“It’s one of the worst things — seeing someone you love in pain and you can’t do anything about it,” says Carys, now 23, and a nurse in Manchester, England. That’s what Carys endured when Oliver, her boyfriend of eight years, battled an aggressive form of osteosarcoma.
From the very beginning of Oliver’s cancer journey — when he didn’t know whether his leg pain was a torn ligament or something much worse — Carys was by his side.
“So, more time went by, and by then I was limping and unable to walk very far,” says Oliver. “I knew something was not right, but my family and I did not know what to do.”
“We were trying to come up with solutions, but nothing was working,” adds Carys, who felt confused and helpless during those first three months.
Once Oliver received an osteosarcoma diagnosis in March 2020, discovering the root cause of his pain brought some sense of relief for the young couple. However, it meant Carys had to watch her best friend go through months of brutal chemotherapy, a limb salvage surgery in which a prosthesis was implanted into his right leg, multiple infections and a bout of sepsis.
It was hard for her to stand by and watch Oliver experience so much pain during his osteosarcoma treatment.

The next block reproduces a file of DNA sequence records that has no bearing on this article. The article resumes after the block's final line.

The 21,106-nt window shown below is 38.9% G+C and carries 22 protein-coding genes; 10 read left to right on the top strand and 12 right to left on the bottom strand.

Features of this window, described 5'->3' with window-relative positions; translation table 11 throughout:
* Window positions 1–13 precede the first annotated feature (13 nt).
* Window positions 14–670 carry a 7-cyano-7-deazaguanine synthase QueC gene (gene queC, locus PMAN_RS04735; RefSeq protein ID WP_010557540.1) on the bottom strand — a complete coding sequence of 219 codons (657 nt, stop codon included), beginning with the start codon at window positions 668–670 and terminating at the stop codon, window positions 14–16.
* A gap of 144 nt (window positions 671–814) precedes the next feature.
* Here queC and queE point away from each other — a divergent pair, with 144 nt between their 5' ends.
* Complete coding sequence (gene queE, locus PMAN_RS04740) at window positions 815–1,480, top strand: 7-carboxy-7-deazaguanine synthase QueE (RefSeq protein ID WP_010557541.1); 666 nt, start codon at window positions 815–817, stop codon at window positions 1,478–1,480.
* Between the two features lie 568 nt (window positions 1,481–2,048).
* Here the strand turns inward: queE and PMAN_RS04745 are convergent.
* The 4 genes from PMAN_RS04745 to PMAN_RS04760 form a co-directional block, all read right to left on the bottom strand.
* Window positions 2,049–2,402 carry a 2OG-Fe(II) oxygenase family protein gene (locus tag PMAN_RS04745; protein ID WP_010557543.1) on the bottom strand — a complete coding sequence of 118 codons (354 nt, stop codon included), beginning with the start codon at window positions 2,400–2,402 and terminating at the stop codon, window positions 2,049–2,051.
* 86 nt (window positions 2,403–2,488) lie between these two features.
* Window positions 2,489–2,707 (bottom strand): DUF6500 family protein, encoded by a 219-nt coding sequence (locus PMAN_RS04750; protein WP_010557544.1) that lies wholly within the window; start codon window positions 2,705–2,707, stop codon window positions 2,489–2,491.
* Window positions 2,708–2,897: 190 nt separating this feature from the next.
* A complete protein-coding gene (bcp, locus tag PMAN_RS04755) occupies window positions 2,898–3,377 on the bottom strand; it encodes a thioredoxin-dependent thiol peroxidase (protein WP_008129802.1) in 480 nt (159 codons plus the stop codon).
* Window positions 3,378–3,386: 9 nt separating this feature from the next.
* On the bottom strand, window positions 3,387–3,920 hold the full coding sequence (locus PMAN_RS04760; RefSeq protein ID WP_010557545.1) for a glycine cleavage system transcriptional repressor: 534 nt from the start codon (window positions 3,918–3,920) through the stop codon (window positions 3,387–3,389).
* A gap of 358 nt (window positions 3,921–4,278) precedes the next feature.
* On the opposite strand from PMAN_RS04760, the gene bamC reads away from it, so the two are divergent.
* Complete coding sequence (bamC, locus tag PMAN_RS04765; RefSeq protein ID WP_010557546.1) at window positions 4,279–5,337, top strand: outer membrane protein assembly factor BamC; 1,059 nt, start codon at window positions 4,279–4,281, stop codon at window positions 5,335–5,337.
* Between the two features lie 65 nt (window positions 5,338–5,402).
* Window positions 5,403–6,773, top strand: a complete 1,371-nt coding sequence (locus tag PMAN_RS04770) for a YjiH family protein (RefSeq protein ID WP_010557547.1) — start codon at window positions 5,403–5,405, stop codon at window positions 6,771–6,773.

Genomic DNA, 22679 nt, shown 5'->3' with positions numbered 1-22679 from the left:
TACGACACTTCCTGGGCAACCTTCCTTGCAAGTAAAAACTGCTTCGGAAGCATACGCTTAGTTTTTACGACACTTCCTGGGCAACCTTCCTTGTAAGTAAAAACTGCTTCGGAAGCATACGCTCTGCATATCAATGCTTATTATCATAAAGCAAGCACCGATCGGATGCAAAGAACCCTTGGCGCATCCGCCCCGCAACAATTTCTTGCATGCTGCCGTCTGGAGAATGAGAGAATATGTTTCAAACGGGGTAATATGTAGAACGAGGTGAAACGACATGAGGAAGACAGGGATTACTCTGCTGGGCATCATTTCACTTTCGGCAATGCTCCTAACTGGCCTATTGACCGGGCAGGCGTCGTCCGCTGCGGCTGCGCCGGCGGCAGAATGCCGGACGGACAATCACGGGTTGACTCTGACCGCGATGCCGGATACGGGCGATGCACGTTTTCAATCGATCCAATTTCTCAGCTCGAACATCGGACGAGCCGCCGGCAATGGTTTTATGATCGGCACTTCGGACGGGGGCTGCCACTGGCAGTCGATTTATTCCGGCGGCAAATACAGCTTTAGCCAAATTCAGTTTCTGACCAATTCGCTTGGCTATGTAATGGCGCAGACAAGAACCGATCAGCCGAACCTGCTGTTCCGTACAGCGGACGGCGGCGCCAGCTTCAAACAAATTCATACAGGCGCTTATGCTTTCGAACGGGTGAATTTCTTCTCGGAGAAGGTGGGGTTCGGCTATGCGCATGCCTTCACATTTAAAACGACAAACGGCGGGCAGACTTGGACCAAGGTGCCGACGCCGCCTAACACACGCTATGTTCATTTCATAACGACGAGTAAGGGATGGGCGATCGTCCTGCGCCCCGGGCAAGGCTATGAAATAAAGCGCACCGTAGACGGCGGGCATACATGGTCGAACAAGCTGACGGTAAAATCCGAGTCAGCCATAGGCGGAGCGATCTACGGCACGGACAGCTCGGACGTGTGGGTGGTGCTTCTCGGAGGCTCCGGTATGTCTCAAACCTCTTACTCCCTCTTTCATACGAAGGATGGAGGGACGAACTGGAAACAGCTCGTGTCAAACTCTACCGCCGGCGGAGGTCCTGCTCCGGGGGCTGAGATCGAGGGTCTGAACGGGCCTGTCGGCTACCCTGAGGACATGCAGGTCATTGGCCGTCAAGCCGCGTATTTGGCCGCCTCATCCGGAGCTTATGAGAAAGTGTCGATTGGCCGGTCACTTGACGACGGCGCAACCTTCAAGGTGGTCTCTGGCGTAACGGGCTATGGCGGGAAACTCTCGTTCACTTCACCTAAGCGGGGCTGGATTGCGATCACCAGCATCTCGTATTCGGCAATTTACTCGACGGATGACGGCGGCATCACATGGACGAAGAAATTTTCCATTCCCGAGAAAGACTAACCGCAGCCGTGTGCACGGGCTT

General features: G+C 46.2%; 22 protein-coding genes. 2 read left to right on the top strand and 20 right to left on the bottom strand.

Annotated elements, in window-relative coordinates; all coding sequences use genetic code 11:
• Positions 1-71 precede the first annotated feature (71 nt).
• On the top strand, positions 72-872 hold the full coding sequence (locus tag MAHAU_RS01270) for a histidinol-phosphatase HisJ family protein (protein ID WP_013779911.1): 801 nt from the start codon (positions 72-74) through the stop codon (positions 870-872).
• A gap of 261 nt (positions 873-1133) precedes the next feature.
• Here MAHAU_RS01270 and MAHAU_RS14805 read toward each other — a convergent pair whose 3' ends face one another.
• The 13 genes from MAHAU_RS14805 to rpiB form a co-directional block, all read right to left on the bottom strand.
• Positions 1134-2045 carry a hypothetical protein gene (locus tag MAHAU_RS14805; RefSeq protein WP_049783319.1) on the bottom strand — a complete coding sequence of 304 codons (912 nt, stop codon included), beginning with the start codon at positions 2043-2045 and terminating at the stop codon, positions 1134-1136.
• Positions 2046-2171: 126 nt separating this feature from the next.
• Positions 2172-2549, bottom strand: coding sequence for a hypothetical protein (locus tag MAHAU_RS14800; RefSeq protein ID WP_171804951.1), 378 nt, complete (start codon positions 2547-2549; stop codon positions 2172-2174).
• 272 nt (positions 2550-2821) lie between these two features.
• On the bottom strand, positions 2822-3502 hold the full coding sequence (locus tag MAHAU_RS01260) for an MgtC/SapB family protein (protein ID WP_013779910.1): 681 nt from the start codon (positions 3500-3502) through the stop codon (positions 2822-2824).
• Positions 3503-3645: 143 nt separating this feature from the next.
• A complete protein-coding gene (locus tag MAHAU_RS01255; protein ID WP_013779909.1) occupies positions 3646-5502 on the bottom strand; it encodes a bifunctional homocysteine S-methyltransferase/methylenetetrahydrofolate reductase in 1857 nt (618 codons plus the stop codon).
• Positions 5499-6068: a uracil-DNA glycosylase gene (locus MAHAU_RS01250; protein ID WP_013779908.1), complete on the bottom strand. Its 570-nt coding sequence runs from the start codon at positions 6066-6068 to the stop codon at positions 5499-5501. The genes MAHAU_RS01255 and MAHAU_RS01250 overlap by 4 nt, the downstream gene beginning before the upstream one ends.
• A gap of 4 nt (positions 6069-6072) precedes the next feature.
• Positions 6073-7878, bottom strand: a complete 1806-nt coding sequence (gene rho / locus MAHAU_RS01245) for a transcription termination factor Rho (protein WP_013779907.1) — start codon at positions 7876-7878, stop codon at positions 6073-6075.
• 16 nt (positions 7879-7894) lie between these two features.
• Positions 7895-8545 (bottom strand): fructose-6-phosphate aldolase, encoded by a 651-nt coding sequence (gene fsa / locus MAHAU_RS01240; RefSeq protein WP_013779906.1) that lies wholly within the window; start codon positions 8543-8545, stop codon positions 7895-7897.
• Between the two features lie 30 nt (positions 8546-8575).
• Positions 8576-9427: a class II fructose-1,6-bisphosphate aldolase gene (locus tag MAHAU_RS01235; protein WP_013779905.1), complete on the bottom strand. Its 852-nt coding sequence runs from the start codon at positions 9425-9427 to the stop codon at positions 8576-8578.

“As a nurse, I always want to find solutions, but this time I couldn’t,” says Carys, who continued to work as the COVID-19 pandemic surged.
Still, she never left his side. Even when Oliver was in the hospital, at his sickest, she stuck by him, juggling her hospital shifts to be with him as much as possible. According to Oliver, Carys helped him focus on the positive.
“I spent a lot of time thinking of possible bad outcomes when I was alone in hospital,” he says. “But Carys, and my family and friends, helped keep me level-headed.”
A Family Affair
Not only did Carys boost Oliver’s spirits, but she helped his mom get him to and from hospital appointments. Her nursing experience came in handy, too, when she helped administer his antibiotics intravenously for six weeks — something he couldn’t do on his own.
This physical and emotional support helped him come out on the other side, stronger and eager to get back to his life before cancer. It’s an experience that has brought the two of them closer than ever before. They have learned never to take their love for each other for granted. And, on Christmas Eve 2020, they got engaged.
Oliver’s cancer journey has also changed Carys’ outlook as a nurse.
“You always believe what the doctors say, but sometimes you have to listen to the patient because they know their bodies better than anyone,” she says. “I think it’s also made me a better person — being able to support people emotionally as well. And I’m only young myself, so I’ve not got much experience in nursing, but this has changed a lot about how I support people.”
Carys’s biggest advice for other people who are experiencing a life-threatening diagnosis with their partner is to listen rather than try and solve all of the problems.
“No one can do everything for one person,” she says. “Try your best to support them emotionally, because it’s when they need you the most.”